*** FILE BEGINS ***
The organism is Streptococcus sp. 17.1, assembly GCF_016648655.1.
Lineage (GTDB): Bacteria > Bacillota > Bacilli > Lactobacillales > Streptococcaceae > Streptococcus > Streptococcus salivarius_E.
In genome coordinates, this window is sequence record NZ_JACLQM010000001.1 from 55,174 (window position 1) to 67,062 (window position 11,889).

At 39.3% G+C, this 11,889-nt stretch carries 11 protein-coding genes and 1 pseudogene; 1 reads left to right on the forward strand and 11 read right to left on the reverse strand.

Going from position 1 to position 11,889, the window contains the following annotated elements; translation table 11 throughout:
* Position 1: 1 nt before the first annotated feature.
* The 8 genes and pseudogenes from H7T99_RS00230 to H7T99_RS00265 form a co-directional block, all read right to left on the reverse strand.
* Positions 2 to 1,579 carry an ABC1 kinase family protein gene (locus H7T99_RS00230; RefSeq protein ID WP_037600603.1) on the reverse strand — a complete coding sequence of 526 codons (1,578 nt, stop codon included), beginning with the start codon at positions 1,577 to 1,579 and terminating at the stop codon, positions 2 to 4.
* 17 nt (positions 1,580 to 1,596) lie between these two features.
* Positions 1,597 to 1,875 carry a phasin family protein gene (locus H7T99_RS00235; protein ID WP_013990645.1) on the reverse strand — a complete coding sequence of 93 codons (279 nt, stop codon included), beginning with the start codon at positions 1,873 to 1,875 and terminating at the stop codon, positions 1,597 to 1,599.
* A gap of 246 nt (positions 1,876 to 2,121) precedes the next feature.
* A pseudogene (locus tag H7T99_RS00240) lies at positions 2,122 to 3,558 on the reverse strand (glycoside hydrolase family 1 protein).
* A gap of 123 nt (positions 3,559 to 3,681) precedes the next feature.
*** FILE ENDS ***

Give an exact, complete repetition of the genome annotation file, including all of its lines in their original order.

The organism is Streptococcus sp. 17.1, assembly GCF_016648655.1.
Lineage (GTDB): Bacteria > Bacillota > Bacilli > Lactobacillales > Streptococcaceae > Streptococcus > Streptococcus salivarius_E.
In genome coordinates, this window is sequence record NZ_JACLQM010000001.1 from 55,174 (window position 1) to 67,062 (window position 11,889).

At 39.3% G+C, this 11,889-nt stretch carries 11 protein-coding genes and 1 pseudogene; 1 reads left to right on the forward strand and 11 read right to left on the reverse strand.

Going from position 1 to position 11,889, the window contains the following annotated elements; translation table 11 throughout:
* Position 1: 1 nt before the first annotated feature.
* The 8 genes and pseudogenes from H7T99_RS00230 to H7T99_RS00265 form a co-directional block, all read right to left on the reverse strand.
* Positions 2 to 1,579 carry an ABC1 kinase family protein gene (locus H7T99_RS00230; RefSeq protein ID WP_037600603.1) on the reverse strand — a complete coding sequence of 526 codons (1,578 nt, stop codon included), beginning with the start codon at positions 1,577 to 1,579 and terminating at the stop codon, positions 2 to 4.
* 17 nt (positions 1,580 to 1,596) lie between these two features.
* Positions 1,597 to 1,875 carry a phasin family protein gene (locus H7T99_RS00235; protein ID WP_013990645.1) on the reverse strand — a complete coding sequence of 93 codons (279 nt, stop codon included), beginning with the start codon at positions 1,873 to 1,875 and terminating at the stop codon, positions 1,597 to 1,599.
* A gap of 246 nt (positions 1,876 to 2,121) precedes the next feature.
* A pseudogene (locus tag H7T99_RS00240) lies at positions 2,122 to 3,558 on the reverse strand (glycoside hydrolase family 1 protein).
* A gap of 123 nt (positions 3,559 to 3,681) precedes the next feature.